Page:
Many creationists deride the paleontologist’s seemingly dubious ability to reconstruct entire organisms from solitary bones or even from fragments thereof. Granted, this practice is far from fool-proof and, consequently, the experienced student of this prehistoric study knows better than to inject an irresponsibly large amount of purely hypothetical ideas into reconstructions based on these mysterious fossils. However, what young-Earthers and other non-scientists fail to realize is that a single bone, even an incomplete one, can reveal an immense amount of information about its owner’s anatomy, lifestyle, and taxonomic relationships. A perfect example of this fact lies within the story of the plotopteridae: a family of penguin-like diving birds of the Oligocene and Miocene of Japan and North America.

In 1968, ornithologist Hildegarde Howard of the Los Angeles County Museum classified the isolated proximial end of a coracoid hailing from a mid-Tertiary deposit in the outskirts of Bakersfield. In her official scientific paper on the subject, she gave voice to her suspicion that the bone came from a pelicaniform bird such as a cormorant, gannet, booby or pelican yet was distinct enough to justify not only the creation of a new species, Plotopterum joaquinensis, but a new family as well: the Plotopteridae, the name of which literally means “the swimming winged”.

The coracoid in question.

Just what made this coracoid fragment so special as to warrant this significance in Howard’s view? In her original short communication, she writes:

“The swelling of the lower part of the triosseal canal in the fossil coracoid, the narrowness and thickness of the bone in this area and through the neck, and the anterior overhang of the head are characters found in marine birds such as the penguins and alcids. Although taxonomically unrelated, these two groups of birds are alike in the modification of the wing bones toward a flipper-like condition adapted to under water “flight.” Even in those alcids still capable of aerial flight, the coracoid has similar characters. The swelling of the lower triosseal region tends to narrow and deepen the passageway for the pectoral tendon, and presumably afforded support to the tendon so as to strengthen the upstroke of the wing in swimming. The channel is even more constricted and deeper in the alcids and penguins than in Plotopterum, suggesting that the fossil bird may not have been the equal of these other birds as a swimmer…

The modifications of the bone are entirely different from those found in the coracoid of the flightless cormorant, Nannopterum. In Nannopterum the modifying process has been one of degeneration, whereas the evidence indicates that in Plotopterum the wing had assumed a secondary function as a strong swimming organ. The fact that the modifications of the coracoid parallel those of the coracoid of penguins and auks suggests that the wing elements were shorter and more flattened in the fossil than in the cormorants and anhingas. Obviously Plotopterum represents a trend in aquatic adaptation sufficiently distinct from either of these two existing groups to warrant the designation of a separate family, to be known as the Plotopteridae.”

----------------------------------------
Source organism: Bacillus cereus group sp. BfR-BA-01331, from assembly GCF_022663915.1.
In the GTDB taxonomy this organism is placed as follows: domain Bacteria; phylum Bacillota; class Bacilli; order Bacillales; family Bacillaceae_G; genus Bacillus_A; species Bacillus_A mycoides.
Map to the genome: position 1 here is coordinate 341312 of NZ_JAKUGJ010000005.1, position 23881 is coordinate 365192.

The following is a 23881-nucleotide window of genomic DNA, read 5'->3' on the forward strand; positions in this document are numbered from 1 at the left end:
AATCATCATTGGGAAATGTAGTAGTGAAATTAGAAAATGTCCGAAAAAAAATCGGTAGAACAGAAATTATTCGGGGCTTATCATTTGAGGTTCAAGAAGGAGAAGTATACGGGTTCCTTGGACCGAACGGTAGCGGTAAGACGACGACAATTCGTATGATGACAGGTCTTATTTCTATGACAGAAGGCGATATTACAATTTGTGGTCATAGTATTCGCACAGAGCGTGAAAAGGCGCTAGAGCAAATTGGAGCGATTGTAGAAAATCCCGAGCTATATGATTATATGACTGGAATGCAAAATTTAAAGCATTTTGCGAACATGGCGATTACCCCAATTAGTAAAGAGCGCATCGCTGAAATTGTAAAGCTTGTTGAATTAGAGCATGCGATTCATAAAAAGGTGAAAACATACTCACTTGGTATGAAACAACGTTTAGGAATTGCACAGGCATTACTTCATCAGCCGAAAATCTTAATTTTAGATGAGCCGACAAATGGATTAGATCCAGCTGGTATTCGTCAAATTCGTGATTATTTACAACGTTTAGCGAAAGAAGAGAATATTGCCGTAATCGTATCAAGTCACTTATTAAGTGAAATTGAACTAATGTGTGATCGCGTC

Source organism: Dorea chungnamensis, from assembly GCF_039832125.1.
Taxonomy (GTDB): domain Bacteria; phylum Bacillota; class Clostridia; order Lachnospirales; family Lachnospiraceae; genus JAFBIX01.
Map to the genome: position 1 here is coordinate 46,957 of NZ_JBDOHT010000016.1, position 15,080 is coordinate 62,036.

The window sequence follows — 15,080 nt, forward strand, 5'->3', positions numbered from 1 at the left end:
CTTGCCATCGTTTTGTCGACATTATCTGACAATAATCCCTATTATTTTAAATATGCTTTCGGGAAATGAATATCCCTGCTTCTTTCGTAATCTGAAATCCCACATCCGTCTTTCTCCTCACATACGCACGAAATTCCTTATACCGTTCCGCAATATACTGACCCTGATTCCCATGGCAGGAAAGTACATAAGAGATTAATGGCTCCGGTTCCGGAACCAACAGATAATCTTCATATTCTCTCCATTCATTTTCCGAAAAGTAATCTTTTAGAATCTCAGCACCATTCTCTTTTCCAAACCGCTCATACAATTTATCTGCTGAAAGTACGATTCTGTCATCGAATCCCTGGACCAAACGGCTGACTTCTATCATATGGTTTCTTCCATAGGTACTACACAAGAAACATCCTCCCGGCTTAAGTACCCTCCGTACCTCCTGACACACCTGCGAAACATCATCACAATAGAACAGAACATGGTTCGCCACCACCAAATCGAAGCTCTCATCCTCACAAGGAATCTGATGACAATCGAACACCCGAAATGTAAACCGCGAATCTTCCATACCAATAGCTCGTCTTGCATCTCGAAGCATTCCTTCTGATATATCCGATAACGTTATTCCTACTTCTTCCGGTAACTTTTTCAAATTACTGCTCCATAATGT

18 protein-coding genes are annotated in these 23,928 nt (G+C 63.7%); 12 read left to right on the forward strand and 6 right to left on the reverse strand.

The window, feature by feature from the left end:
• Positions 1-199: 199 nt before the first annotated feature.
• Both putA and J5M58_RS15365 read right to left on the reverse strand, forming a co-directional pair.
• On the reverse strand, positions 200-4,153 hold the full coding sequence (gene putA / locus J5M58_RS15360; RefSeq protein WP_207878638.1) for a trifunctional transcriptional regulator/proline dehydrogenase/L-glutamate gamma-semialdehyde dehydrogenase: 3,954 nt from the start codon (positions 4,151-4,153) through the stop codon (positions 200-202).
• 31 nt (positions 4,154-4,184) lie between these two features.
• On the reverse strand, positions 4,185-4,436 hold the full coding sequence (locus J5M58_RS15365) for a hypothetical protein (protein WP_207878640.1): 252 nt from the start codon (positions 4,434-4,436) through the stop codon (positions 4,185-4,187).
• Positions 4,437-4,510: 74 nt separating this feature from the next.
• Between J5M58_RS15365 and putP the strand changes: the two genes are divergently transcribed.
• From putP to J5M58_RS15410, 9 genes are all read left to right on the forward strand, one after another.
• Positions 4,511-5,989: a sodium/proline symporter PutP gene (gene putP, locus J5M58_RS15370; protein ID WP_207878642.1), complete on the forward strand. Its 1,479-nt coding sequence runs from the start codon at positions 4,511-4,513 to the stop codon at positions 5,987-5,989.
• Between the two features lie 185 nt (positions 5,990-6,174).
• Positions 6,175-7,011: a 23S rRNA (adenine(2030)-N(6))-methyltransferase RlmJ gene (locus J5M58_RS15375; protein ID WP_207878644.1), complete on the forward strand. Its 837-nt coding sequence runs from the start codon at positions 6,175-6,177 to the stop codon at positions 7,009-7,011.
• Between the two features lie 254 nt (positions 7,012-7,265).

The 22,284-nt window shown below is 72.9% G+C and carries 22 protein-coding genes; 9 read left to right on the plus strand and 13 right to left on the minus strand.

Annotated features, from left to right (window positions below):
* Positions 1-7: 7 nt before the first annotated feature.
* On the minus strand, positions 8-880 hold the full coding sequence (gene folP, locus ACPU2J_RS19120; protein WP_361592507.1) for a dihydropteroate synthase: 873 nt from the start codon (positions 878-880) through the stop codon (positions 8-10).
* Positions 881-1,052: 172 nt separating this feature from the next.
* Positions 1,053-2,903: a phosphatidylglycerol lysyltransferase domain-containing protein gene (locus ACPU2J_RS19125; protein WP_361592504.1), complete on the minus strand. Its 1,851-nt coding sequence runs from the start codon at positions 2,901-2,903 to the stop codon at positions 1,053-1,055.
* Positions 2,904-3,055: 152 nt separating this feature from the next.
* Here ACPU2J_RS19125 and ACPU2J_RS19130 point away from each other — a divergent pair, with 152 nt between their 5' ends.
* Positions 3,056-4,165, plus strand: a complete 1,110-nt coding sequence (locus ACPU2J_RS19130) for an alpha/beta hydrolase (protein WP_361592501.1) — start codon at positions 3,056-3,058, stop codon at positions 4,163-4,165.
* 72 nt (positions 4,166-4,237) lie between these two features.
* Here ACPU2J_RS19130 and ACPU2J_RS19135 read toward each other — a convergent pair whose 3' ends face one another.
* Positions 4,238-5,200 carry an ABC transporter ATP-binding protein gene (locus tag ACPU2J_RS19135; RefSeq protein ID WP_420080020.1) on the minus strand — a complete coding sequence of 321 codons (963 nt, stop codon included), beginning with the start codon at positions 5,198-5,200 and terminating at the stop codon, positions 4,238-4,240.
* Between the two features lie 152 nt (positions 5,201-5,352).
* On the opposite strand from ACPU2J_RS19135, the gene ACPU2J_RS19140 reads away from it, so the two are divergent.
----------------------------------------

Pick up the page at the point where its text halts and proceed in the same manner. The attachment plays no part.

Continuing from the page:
This conclusion was significantly less obvious to several of Howard’s colleagues. Storrs Olson, a distinguished Smithsonian ornithologist (who still resides at the institution and is considered to be one of the foremost paleo-ornithologists of our time), heavily criticized the perceived boldness of her argument and was vehemently skeptical of her decision to create an entire family on the basis of a single fossilized scrap.

However, Olson was eventually forced to concede the validity of Howard’s contentions when a near-complete bird skeleton which nearly rivaled the largest modern penguins in size was unearthed from the Oligocene of Washington in 1977 by the late, great amateur fossil collector Douglas Emlong. According to David Rains Wallace’s “Neptune’s Ark: From Ichthyosaurs To Orcas”:

“Its rigid, paddlelike wings were powerful enough to ‘fly’ through the water penguin-fashion, and its sturdy leg bones suggested that it too had waddled about on land. But it wasn’t a penguin. In fact, its wing bone turned out to be like Plotopterum‘s proving that Howard’s new family had existed, and Olson accordingly named it Tonsala hildegardae. Other skeletal aspects upheld Howard’s idea that Tonsala was a pelican and cormorant relative, although its affinities were more with freshwater anhinga, which [use] feet instead of wings for underwater propulsion. Tonsala must have been an even more efficient underwater predator than its closest living relative and, given its size, doubtless consumed vast quantities of fish, squid, and other prey.”

A reconstruction of Copepteryx, a Plotopterid from the Japanese Oligocene.

Olson has subsequently observed that the presence of these giant, penguin-like birds off the North American West Coast indicates that not only was food abundant, but that the shoreline must have contained islands upon which Plotopterum and its kin could seek refuge from any contemporaneous predatory marine mammals.